Breastfeeding Bliss for Mama and Baby

Breastfeeding Bliss for Mama and Baby

When it comes to your newborn’s nutrition, the American Academy of Pediatrics says that “breastfeeding is the optimal source of nutrition through the first year of life.” They recommend exclusively breastfeeding for the first six months, and then gradually adding other food to your baby’s diet after that. For mothers who choose to (and are able to) follow this advice, we rounded up some tips to help you get the most out of this amazing time with your baby.

Make It Easy for Yourself

When it comes to nursing, there are products out there that can make your life a little easier, allowing you to focus on your baby and your special time together. Nursing tops and bras can save you a lot of hassle, and with all the designs and functionalities that are available, it’s relatively easy to find one that fits you and your preferences. Nowadays, you can even find nursing tops that are a two-in-one; you can wear them while you’re pregnant, and then again when you’re nursing.

Try thinking about what would make you comfortable in different situations, like nursing in a car or in public. If you’d like to cover up, you have lots of options when it comes to nursing covers. If you need to give your arms or your back a break, consider using a pillow to prop up your little one. If you’re pumping, they now make hands-free pumping bras so that you can pump while you eat, work on your laptop, read a book…you get the idea.

If You’re Facing a Problem, There’s Probably a Solution

With as magical and amazing as breastfeeding can be, sometimes it just doesn’t go as smoothly as mothers hope for. The good news is that you’re not alone! The internet is an amazing resource for the vast majority of hiccups you might run into while breastfeeding.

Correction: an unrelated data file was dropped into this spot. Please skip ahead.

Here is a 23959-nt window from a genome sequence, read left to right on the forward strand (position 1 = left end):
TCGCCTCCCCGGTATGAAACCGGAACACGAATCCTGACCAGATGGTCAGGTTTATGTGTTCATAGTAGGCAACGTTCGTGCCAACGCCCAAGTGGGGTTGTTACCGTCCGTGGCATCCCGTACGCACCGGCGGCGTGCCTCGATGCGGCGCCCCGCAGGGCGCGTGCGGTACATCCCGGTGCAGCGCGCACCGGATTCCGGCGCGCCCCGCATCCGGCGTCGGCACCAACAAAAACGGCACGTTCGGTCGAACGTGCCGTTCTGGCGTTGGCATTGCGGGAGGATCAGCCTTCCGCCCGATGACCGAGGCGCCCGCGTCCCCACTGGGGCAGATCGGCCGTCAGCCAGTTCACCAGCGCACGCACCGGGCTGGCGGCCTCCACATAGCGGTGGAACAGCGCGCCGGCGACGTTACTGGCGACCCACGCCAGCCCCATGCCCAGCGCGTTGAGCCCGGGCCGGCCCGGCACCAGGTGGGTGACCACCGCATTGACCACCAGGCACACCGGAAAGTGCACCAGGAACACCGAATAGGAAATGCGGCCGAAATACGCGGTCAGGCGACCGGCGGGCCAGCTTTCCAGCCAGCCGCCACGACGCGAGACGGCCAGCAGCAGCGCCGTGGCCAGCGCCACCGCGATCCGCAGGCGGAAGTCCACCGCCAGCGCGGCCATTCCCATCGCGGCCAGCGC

The most important part of breastfeeding, however, is getting started, and that is NOT something you should leave to the internet. Hospitals often offer breastfeeding classes, and we highly recommend that you attend one of these classes at the hospital where you’re delivering your baby before your baby is born. Your hospital should be able to give you more information regarding these classes.

Although you’ll begin nursing in the hospital, you’ll need to see a pediatrician within 24–48 hours of being discharged the hospital. During this very important visit, we’ll determine if the baby’s getting enough milk, if they’re latching on properly, and if you have any concerns or questions about nursing. The first few days are crucial for the baby, and as pediatricians, we’re here to make sure that your baby is getting what they need (and that you are, too!).

Like we said earlier, as nursing continues, you’ll probably be able to find a lot of the answers to your questions on the web. Of course, if you’ve looked and haven’t found an answer, or if you’d just feel more comfortable talking to a pediatrician about your concerns, don’t hesitate to call and schedule an appointment immediately.

For more information on the web, visit If you have questions or would like to discuss any concerns you have regarding breastfeeding, you can schedule an appointment with me, Dr. Kathryn Mandal, by calling 817-617-8600 or scheduling online at